Austria-based Miracor Medical Systems has treated the first German patient using its pressure-controlled intermittent coronary sinus occlusion (PICSO) system, designed to treat acute heart attack ST-segment elevation myocardial infarction (STEMI) patients following percutaneous coronary intervention, or angioplasty (PCI).

The CE-marked device, which features a Miracor PICSO impulse console and a disposable single-use catheter, was applied to the patient for 90 minutes immediately following coronary angioplasty to enhance myocardial perfusion.

The system also has the ability to reduce myocardial injury and revitalise ischemic myocardium, according to the company.

Schwabing Medical Center cardiology, pneumology and internal intensive care medicine department head Dr Stefan Sack said the centre will start using the technology in severe heart attack patients.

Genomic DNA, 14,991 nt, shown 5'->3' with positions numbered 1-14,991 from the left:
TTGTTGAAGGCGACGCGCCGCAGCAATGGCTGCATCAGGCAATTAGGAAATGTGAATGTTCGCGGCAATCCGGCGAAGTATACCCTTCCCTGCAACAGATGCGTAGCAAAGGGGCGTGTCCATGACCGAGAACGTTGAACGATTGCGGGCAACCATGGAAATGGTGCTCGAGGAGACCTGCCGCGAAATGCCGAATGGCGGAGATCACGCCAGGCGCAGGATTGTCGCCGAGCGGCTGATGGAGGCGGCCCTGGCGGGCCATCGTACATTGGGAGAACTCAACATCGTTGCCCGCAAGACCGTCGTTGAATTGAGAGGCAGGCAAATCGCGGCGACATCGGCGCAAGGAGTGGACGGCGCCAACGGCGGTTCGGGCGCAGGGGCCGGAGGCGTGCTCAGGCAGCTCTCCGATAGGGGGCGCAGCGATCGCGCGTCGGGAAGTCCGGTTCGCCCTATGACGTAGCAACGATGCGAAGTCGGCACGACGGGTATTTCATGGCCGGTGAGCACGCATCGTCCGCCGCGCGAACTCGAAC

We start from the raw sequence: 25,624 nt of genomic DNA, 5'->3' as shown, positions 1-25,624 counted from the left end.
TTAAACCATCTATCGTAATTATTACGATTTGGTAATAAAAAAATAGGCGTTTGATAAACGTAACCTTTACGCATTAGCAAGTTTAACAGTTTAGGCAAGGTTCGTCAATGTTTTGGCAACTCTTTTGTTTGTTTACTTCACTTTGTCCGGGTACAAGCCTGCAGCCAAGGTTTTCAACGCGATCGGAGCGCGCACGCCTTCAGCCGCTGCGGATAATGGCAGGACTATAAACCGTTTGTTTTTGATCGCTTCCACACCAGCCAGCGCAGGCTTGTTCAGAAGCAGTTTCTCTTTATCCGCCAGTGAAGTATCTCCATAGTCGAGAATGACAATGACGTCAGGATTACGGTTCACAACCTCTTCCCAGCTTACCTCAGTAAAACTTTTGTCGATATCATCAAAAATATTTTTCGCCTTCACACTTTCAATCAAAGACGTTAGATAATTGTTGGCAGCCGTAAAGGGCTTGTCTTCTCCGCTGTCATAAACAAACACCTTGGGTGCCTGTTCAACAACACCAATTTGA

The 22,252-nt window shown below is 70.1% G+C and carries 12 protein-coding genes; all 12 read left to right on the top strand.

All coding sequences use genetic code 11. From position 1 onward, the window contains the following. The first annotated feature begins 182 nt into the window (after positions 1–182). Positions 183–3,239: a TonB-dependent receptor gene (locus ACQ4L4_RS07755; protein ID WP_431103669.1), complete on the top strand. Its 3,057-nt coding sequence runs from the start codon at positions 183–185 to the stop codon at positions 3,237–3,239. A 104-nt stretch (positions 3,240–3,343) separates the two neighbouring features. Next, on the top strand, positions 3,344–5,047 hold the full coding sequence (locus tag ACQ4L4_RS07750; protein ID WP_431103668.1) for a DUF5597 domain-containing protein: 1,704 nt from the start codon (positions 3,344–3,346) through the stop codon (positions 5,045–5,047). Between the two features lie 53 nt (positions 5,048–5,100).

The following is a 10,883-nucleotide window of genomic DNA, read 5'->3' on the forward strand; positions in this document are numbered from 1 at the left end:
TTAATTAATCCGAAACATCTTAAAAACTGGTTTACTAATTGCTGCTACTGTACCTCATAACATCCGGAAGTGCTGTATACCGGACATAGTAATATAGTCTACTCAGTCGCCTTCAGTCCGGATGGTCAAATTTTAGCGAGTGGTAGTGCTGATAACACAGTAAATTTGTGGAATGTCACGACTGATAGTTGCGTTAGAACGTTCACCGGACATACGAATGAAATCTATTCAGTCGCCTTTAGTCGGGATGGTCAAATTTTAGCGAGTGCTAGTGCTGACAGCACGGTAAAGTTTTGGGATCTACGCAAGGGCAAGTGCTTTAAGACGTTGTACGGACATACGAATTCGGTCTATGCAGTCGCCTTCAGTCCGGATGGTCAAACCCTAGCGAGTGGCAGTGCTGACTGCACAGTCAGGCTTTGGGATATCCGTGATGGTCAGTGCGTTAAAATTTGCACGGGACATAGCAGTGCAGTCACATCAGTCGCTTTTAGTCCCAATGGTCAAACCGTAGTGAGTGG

"We fully expect that PICSO will evolve into a standard of care that complements primary PCI procedures," Hoem said.

Miracor Medical Systems CEO Jon Hoem said the company will now expand to additional German centres of excellence with the PICSO system, as well as conclude its Prepare RAMSES clinical study.

"We are extremely pleased by this milestone achievement for our breakthrough PICSO System," Hoem added.

"The fact is that in spite of a successful coronary angioplasty, impaired myocardial reperfusion still occurs in about one in three STEMI patients, and this disappointing incidence is absolutely correlated with undesirable outcomes for patients.

"On the other hand, PICSO is designed to solve this life-threatening condition by dramatically amplifying the redistribution of blood into the blood-starved myocardium of severe heart attack patients post-PCI."

The 40-patient non-randomised feasibility Prepare RAMSES study had demonstrated that the device can be used safely and immediately following PCI of the left anterior descendens coronary artery.

Image: The PICSO system treats acute heart attack STEMI patients following PCI and enhances myocardial perfusion. Photo: Courtesy of Miracor Medical Systems.